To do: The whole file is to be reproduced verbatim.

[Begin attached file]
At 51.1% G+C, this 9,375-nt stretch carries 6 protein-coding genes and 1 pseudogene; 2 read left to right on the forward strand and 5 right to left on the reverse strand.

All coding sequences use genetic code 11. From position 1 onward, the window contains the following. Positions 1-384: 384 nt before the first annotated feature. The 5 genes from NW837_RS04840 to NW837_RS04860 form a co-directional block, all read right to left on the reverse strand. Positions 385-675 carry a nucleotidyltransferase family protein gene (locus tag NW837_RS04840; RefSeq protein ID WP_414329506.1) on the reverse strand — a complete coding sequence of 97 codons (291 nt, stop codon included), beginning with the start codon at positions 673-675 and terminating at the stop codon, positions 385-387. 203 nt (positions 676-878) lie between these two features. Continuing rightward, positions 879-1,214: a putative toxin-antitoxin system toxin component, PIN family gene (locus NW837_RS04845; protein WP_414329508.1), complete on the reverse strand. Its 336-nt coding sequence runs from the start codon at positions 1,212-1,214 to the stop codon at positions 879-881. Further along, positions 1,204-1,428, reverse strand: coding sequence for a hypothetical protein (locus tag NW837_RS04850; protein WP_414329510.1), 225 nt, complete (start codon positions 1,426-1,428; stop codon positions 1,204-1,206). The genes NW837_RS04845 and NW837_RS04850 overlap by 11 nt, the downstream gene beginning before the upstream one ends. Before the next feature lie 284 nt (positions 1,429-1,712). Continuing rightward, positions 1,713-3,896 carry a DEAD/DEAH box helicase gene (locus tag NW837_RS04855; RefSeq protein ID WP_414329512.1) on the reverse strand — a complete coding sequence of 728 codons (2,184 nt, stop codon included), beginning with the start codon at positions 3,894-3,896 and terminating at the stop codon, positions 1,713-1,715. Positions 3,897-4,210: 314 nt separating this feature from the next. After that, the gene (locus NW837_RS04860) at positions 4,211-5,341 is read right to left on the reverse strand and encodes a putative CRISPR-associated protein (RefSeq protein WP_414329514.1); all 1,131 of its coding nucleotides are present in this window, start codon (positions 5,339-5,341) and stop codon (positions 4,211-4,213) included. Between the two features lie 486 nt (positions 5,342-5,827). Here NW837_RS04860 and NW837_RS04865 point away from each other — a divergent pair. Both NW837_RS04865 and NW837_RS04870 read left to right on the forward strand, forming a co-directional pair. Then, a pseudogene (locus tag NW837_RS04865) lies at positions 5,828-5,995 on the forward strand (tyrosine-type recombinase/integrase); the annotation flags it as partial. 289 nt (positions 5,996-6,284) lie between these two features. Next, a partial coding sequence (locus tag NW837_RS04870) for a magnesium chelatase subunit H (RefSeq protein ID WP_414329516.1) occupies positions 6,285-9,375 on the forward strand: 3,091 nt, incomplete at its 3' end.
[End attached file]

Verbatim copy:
At 51.1% G+C, this 9,375-nt stretch carries 6 protein-coding genes and 1 pseudogene; 2 read left to right on the forward strand and 5 right to left on the reverse strand.

All coding sequences use genetic code 11. From position 1 onward, the window contains the following. Positions 1-384: 384 nt before the first annotated feature. The 5 genes from NW837_RS04840 to NW837_RS04860 form a co-directional block, all read right to left on the reverse strand. Positions 385-675 carry a nucleotidyltransferase family protein gene (locus tag NW837_RS04840; RefSeq protein ID WP_414329506.1) on the reverse strand — a complete coding sequence of 97 codons (291 nt, stop codon included), beginning with the start codon at positions 673-675 and terminating at the stop codon, positions 385-387. 203 nt (positions 676-878) lie between these two features. Continuing rightward, positions 879-1,214: a putative toxin-antitoxin system toxin component, PIN family gene (locus NW837_RS04845; protein WP_414329508.1), complete on the reverse strand. Its 336-nt coding sequence runs from the start codon at positions 1,212-1,214 to the stop codon at positions 879-881. Further along, positions 1,204-1,428, reverse strand: coding sequence for a hypothetical protein (locus tag NW837_RS04850; protein WP_414329510.1), 225 nt, complete (start codon positions 1,426-1,428; stop codon positions 1,204-1,206). The genes NW837_RS04845 and NW837_RS04850 overlap by 11 nt, the downstream gene beginning before the upstream one ends. Before the next feature lie 284 nt (positions 1,429-1,712). Continuing rightward, positions 1,713-3,896 carry a DEAD/DEAH box helicase gene (locus tag NW837_RS04855; RefSeq protein ID WP_414329512.1) on the reverse strand — a complete coding sequence of 728 codons (2,184 nt, stop codon included), beginning with the start codon at positions 3,894-3,896 and terminating at the stop codon, positions 1,713-1,715. Positions 3,897-4,210: 314 nt separating this feature from the next. After that, the gene (locus NW837_RS04860) at positions 4,211-5,341 is read right to left on the reverse strand and encodes a putative CRISPR-associated protein (RefSeq protein WP_414329514.1); all 1,131 of its coding nucleotides are present in this window, start codon (positions 5,339-5,341) and stop codon (positions 4,211-4,213) included. Between the two features lie 486 nt (positions 5,342-5,827). Here NW837_RS04860 and NW837_RS04865 point away from each other — a divergent pair. Both NW837_RS04865 and NW837_RS04870 read left to right on the forward strand, forming a co-directional pair. Then, a pseudogene (locus tag NW837_RS04865) lies at positions 5,828-5,995 on the forward strand (tyrosine-type recombinase/integrase); the annotation flags it as partial. 289 nt (positions 5,996-6,284) lie between these two features. Next, a partial coding sequence (locus tag NW837_RS04870) for a magnesium chelatase subunit H (RefSeq protein ID WP_414329516.1) occupies positions 6,285-9,375 on the forward strand: 3,091 nt, incomplete at its 3' end.